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Insulating behind upstairs tub (to prevent pipe refreeze)

Post in 'DIY and General non-hearth advice' started by wahoowad, Jan 18, 2009.

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  1. wahoowad

    wahoowad Minister of Fire

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    I had a pipe freeze & burst during our foray into zero degree temps 2 nights ago. It was the cold water feed to an upstairs tub/shower. I looked in my crawl space and can see there is no insulation between the fiberglass shower unit and the exterior walls. But I'm thinking the coldest air likely came in from roof soffets from the crawl space under the gabled (sloping) part of my roof and one of the pictures shows how I can see the tub from the crawl space. I do not see how I can insulate between the shower unit and the side of the house because I just can't reach that area. But I can at least put some insulation and/or a block-off board to prevent the soffett air from reaching the tub.

    I only have access to the end of the tub shown which is opposite of the end with the water controls. And the silver pipe shown is my dryer vent pipe.

    Thoughts? This is new territory for me.

    This is what I can see from my crawl space access
    [​IMG]


    Close up of the shower unit showing the rectangular "cutaway" where the tub was left exposed to the crawl space. I'm thinking I can just block this off with a sheet of plywood cut to fit, although the shower wall will still be adjacent to the exposed/uninsulated exterior wall that I can not access to add any insulation.
    [​IMG]


    [​IMG]

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  2. Dune

    Dune Minister of Fire

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    Ya, your plumber did you a nasty. Stuff as much insulation in there as you posibly can, then block the space off with plywood, then insulate outside the plywood as well.
  3. wahoowad

    wahoowad Minister of Fire

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    Actually, I need to quickly correct myself. Upon looking at the exterior wall from the new hole I have in my dining room ceiling (where we accessed the pipe for repair) I can see the exterior wall is insulated. It just must not be insulated down near the triangular access via my crawl space. Maybe they left a strip of insulation out down there for some reason? So that is good. I'm thinking a block off plate of plywood will fix me up....?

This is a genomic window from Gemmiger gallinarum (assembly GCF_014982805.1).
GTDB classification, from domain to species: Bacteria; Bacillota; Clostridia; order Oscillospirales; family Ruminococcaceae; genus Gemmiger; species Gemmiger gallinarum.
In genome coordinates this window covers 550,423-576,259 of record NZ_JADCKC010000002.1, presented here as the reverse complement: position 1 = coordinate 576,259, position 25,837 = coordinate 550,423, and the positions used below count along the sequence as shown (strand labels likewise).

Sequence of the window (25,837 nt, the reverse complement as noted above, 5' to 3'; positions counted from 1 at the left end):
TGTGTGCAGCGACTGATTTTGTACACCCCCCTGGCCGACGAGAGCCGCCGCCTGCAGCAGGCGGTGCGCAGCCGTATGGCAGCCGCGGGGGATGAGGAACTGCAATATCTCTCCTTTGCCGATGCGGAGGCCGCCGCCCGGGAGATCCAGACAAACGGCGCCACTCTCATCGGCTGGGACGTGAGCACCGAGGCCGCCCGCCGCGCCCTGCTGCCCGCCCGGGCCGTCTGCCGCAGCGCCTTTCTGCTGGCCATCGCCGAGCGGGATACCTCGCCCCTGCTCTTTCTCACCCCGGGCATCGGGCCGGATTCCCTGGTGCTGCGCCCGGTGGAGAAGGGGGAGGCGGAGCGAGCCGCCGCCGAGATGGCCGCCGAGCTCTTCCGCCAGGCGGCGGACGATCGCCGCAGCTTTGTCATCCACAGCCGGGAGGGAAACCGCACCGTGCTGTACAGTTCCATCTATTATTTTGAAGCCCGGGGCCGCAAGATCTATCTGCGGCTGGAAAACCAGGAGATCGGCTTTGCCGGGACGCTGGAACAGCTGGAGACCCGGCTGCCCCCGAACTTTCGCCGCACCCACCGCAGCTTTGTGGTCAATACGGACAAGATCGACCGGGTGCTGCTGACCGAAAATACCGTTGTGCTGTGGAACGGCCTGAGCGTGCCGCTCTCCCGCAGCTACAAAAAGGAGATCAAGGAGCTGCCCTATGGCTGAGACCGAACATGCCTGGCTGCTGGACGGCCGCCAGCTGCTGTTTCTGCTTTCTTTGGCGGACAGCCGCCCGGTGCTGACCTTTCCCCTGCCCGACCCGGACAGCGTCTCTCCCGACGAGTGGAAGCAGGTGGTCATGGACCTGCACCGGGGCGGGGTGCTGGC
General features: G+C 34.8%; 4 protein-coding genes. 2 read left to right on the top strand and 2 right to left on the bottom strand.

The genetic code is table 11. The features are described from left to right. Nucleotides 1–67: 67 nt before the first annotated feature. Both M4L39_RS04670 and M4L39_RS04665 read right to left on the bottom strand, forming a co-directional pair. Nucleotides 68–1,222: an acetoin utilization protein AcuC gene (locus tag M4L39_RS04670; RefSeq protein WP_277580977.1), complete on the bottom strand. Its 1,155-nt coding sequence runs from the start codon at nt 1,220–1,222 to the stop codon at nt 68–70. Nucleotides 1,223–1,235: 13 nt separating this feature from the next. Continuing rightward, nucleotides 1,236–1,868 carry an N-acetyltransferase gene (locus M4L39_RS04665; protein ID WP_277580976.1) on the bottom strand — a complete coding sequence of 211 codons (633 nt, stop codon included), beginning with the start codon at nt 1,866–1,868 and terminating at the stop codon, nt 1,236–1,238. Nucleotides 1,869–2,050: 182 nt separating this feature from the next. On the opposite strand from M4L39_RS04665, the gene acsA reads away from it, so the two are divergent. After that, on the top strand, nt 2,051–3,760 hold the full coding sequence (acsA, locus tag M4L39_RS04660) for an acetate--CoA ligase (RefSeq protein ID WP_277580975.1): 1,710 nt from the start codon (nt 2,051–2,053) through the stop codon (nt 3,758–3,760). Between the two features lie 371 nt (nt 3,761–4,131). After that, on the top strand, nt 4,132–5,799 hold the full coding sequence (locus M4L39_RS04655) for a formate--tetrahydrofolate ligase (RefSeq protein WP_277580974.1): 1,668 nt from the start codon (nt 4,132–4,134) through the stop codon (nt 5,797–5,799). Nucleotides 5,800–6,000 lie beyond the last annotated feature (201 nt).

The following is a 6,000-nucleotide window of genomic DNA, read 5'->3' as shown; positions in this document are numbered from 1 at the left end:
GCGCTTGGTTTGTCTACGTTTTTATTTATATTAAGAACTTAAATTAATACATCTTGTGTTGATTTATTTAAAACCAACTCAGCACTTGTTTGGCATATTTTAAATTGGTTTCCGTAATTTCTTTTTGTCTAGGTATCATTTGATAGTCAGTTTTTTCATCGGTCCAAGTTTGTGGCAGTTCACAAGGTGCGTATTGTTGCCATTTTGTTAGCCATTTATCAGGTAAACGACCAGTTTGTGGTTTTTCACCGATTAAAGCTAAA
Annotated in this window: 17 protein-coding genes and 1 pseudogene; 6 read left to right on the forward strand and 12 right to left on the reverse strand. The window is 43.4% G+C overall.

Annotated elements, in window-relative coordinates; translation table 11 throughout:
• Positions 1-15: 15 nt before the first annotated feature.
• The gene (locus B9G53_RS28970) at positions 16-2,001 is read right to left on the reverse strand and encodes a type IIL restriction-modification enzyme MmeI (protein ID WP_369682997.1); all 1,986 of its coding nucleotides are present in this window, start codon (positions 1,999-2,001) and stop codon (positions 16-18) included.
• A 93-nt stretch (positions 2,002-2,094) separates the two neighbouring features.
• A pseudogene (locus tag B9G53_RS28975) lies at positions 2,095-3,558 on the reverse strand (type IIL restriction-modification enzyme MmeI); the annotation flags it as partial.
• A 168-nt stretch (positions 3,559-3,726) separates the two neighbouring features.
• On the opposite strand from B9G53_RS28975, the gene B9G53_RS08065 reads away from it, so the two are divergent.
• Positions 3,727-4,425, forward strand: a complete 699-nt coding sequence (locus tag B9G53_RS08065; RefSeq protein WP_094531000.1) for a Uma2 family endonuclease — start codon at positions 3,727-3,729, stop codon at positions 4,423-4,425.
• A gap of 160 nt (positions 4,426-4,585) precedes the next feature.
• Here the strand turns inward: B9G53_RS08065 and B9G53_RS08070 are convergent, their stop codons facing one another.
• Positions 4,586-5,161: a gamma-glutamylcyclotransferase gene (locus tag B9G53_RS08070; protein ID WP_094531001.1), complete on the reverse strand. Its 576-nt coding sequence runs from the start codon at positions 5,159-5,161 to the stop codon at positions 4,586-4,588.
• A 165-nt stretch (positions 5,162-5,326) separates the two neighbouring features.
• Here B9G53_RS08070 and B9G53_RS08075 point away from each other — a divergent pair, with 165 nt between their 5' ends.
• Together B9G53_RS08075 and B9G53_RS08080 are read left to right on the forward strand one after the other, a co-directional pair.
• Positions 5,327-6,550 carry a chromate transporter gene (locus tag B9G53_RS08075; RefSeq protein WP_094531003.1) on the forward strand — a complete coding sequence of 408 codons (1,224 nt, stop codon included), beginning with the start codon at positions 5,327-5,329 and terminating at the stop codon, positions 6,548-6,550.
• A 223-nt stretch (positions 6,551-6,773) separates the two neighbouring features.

4. wahoowad

    wahoowad Minister of Fire

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    Dang, wish I had seen this earlier as I just came back from Lowes! I did not think of using foamboard so did not look at it too closely. But I did walk by that section and only recall these large sheets of like 3 or 4 inch thick foam. Is that what you were recommending, or a different size or type of foamboard?
  5. ansehnlich1

    ansehnlich1 Minister of Fire

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    Unusual that wall is not insulated down to the floor that shower stall sits on. Wonder if that pipe ever busted there before? Don't make sense to me, I'd think that outside wall would be insulated.

    I think I'd have to get all twisted in an knot and try and look in there, maybe with a mirror, and see how much insulation is on that outside wall, and if I could get it properly insulated somehow.

    At the least, insulate the area where you plan to close up between crawlspace and shower stall.
  6. dave11

    dave11 Minister of Fire

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    Actually, my vote is for plywood cut to cover the hole, then cover the plywood with insulating foamboard. Use foamboard adhesive. Caulk the edges of the plywood to make a seal, using 100% silicone.

    Foamboard by itself is too flimsy, in my opinion, and if it ever gets wet, will deform and pull away.

    Air seal the space where the pipe froze. That will do far more than just adding insulation. Seal off every crack where air can get in to that area.

    The heat coming through the shower wall should keep those pipes from freezing, if there is no draft to the attic.
  7. Gooserider

    Gooserider Mod Emeritus

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    I could be way off base, but my gut instinct would be to try and make some sort of baffle to keep the plumbing pipes clear on the shower side of the wall, and then fill the space between the pipes and the outside wall w/ some sort of spray foam insulation... Possibly also throw a length of heat tape on the pipes as well just on general principles....

    Gooserider
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